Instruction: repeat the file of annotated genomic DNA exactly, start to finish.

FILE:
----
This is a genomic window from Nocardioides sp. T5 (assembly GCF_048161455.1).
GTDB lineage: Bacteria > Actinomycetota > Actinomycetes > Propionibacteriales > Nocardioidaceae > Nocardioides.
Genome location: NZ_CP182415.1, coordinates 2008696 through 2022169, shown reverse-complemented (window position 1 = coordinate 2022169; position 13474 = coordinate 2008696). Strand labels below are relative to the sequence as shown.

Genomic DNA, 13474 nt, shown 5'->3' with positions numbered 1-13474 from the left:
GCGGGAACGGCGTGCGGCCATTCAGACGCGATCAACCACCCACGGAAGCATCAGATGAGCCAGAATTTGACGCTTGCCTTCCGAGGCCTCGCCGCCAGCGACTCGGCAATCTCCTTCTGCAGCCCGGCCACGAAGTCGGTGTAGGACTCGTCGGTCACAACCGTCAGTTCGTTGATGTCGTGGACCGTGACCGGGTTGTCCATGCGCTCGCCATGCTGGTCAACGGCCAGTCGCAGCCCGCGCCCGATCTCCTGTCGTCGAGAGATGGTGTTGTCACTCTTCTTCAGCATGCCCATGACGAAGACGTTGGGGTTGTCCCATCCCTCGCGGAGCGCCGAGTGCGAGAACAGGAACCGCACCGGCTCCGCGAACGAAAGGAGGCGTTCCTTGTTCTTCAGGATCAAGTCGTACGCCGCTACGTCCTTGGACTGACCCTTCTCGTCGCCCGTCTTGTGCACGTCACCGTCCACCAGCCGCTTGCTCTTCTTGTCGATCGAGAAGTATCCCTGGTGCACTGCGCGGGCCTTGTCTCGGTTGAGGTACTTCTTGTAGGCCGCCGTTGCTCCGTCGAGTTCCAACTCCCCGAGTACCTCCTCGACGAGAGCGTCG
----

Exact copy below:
This is a genomic window from Nocardioides sp. T5 (assembly GCF_048161455.1).
GTDB lineage: Bacteria > Actinomycetota > Actinomycetes > Propionibacteriales > Nocardioidaceae > Nocardioides.
Genome location: NZ_CP182415.1, coordinates 2008696 through 2022169, shown reverse-complemented (window position 1 = coordinate 2022169; position 13474 = coordinate 2008696). Strand labels below are relative to the sequence as shown.

Genomic DNA, 13474 nt, shown 5'->3' with positions numbered 1-13474 from the left:
GCGGGAACGGCGTGCGGCCATTCAGACGCGATCAACCACCCACGGAAGCATCAGATGAGCCAGAATTTGACGCTTGCCTTCCGAGGCCTCGCCGCCAGCGACTCGGCAATCTCCTTCTGCAGCCCGGCCACGAAGTCGGTGTAGGACTCGTCGGTCACAACCGTCAGTTCGTTGATGTCGTGGACCGTGACCGGGTTGTCCATGCGCTCGCCATGCTGGTCAACGGCCAGTCGCAGCCCGCGCCCGATCTCCTGTCGTCGAGAGATGGTGTTGTCACTCTTCTTCAGCATGCCCATGACGAAGACGTTGGGGTTGTCCCATCCCTCGCGGAGCGCCGAGTGCGAGAACAGGAACCGCACCGGCTCCGCGAACGAAAGGAGGCGTTCCTTGTTCTTCAGGATCAAGTCGTACGCCGCTACGTCCTTGGACTGACCCTTCTCGTCGCCCGTCTTGTGCACGTCACCGTCCACCAGCCGCTTGCTCTTCTTGTCGATCGAGAAGTATCCCTGGTGCACTGCGCGGGCCTTGTCTCGGTTGAGGTACTTCTTGTAGGCCGCCGTTGCTCCGTCGAGTTCCAACTCCCCGAGTACCTCCTCGACGAGAGCGTCG